Since 1902

Years of neglect leave Magere shrine in ruins

Petro Obondo at the abandoned Lwanda Magere site in Muhoroni, Kisumu County. [Collins Oduor, Standard]

 History books have chronicled his story while researches have been conducted on what is believed to be his remains at Wangowe in Muhoroni, Kisumu County.

His kinsmen have remained proud of his once mysterious life, which saw him stand out during clashes between his Luo tribe and the neighbouring Kalenjin.

But if he was to return to life today, Lwanda Magere would be met with shock and humiliation.

Today, the house where his remains lie is abandoned, with some youth visiting the place to engage in illicit activities.

Due to its seclusion at the distant end of the village, and with poor access, the youths have been using it as their safe bhang smoking zone. It has also become a sex den.

Petro Obondo, 96, on whose land the shrine sits can no longer care for it as he used to in his heydays.

This desecration is happening despite the government having identified the shrine as a cultural tourism site, with the Kisumu County Government having allocated funds for its modernisation three years ago.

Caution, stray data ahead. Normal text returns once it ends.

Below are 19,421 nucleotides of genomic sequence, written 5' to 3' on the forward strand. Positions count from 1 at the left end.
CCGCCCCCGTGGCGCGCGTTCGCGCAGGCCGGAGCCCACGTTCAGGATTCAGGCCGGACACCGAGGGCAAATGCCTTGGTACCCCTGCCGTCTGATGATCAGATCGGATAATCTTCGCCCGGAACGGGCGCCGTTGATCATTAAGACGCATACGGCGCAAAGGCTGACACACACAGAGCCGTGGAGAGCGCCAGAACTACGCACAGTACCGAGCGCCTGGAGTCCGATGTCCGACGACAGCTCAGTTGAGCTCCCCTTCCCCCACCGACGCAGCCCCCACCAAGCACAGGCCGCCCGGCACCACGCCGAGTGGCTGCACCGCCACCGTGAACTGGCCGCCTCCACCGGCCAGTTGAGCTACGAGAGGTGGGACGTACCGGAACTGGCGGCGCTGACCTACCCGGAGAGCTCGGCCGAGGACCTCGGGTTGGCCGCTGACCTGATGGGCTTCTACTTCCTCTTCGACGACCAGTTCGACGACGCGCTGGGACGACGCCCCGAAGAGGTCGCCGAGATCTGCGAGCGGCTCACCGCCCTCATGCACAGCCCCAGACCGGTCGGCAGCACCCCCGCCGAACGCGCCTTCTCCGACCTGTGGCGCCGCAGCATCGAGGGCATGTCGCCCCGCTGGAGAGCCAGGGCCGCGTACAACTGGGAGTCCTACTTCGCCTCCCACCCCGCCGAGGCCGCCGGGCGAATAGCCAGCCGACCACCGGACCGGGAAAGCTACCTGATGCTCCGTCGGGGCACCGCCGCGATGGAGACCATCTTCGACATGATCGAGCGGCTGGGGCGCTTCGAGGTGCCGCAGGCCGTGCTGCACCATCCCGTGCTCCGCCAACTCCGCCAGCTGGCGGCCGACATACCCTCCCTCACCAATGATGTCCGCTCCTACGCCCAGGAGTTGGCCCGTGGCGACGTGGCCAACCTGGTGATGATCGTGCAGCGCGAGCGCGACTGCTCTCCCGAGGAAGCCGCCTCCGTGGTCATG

When The Standard visited the site last week, the situation was appalling, with Obondo fearing that the site may be closed altogether when he dies.

“At 96, my days in the world are numbered, and my fear is that if I leave it in this state, it may be difficult to get the shrine back to what it should be,” said Obondo.

Special history

He is afraid his family members may wrangle over the land, as it remains registered in his name, and he had vowed never to transfer the three quarter acre piece to anybody due to its special place in history.

Besides Obondo was his stepson, George Magolo, who has been helping him care for the shrine.

According to history, Lwanda Magere, a Luo from Sidho, one of the sub-clans of the larger Kano clan, led a mysterious life.

During the inter-tribal clashes between the Luo and the Kalenjin, which was mostly due to cross border cattle theft and boundary conflict, he led the fights, and in most cases won.

But it was not until the Kalenjin thought of a way to mine his secrets that they gifted him a wife, claiming they were celebrating him for his brave actions. The wife allegedly discovered Lwanda Magere’s secrets that he had a stone body, and that his power was in his shadow.

She allegedly faked an illness, which saw her get access to her family, and then leaked the information. This led her brothers to conduct a raid at Lwanda Magere’s home, spearing his shadow and killing him.

Lwanda Magere was said to have emerged in the form of a special stone at Wangowe village, where his many mysteries live on.

According to Obondo, the special stone once in a while disappears and reappears. The stone, it is believed, also changes its position. Once in a while, it appears so huge, but at other times it shrinks.